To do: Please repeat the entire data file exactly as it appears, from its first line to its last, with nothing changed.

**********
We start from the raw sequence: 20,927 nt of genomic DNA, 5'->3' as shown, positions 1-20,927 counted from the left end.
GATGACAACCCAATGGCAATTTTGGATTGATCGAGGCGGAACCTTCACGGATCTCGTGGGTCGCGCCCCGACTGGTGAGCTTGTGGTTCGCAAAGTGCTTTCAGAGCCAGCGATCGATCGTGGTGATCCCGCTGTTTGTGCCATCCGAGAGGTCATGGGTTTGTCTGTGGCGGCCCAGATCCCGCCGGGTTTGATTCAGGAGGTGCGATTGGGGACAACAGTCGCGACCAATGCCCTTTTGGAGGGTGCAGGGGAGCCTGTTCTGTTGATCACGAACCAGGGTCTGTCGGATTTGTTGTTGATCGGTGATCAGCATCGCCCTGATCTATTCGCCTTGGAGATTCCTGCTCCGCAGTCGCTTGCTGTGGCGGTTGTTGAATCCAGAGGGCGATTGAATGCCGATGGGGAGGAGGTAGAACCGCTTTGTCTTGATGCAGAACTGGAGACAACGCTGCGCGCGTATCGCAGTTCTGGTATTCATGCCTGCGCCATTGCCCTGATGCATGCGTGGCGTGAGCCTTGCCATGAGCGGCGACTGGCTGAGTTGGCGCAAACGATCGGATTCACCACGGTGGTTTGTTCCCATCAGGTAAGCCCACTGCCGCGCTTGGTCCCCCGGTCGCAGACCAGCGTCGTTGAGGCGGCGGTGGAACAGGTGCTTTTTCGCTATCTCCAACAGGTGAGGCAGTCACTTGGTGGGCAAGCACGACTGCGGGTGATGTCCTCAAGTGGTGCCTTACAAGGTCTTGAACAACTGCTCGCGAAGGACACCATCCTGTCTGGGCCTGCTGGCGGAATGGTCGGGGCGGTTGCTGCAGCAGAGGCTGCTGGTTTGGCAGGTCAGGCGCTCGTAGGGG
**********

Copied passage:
We start from the raw sequence: 20,927 nt of genomic DNA, 5'->3' as shown, positions 1-20,927 counted from the left end.
GATGACAACCCAATGGCAATTTTGGATTGATCGAGGCGGAACCTTCACGGATCTCGTGGGTCGCGCCCCGACTGGTGAGCTTGTGGTTCGCAAAGTGCTTTCAGAGCCAGCGATCGATCGTGGTGATCCCGCTGTTTGTGCCATCCGAGAGGTCATGGGTTTGTCTGTGGCGGCCCAGATCCCGCCGGGTTTGATTCAGGAGGTGCGATTGGGGACAACAGTCGCGACCAATGCCCTTTTGGAGGGTGCAGGGGAGCCTGTTCTGTTGATCACGAACCAGGGTCTGTCGGATTTGTTGTTGATCGGTGATCAGCATCGCCCTGATCTATTCGCCTTGGAGATTCCTGCTCCGCAGTCGCTTGCTGTGGCGGTTGTTGAATCCAGAGGGCGATTGAATGCCGATGGGGAGGAGGTAGAACCGCTTTGTCTTGATGCAGAACTGGAGACAACGCTGCGCGCGTATCGCAGTTCTGGTATTCATGCCTGCGCCATTGCCCTGATGCATGCGTGGCGTGAGCCTTGCCATGAGCGGCGACTGGCTGAGTTGGCGCAAACGATCGGATTCACCACGGTGGTTTGTTCCCATCAGGTAAGCCCACTGCCGCGCTTGGTCCCCCGGTCGCAGACCAGCGTCGTTGAGGCGGCGGTGGAACAGGTGCTTTTTCGCTATCTCCAACAGGTGAGGCAGTCACTTGGTGGGCAAGCACGACTGCGGGTGATGTCCTCAAGTGGTGCCTTACAAGGTCTTGAACAACTGCTCGCGAAGGACACCATCCTGTCTGGGCCTGCTGGCGGAATGGTCGGGGCGGTTGCTGCAGCAGAGGCTGCTGGTTTGGCAGGTCAGGCGCTCGTAGGGG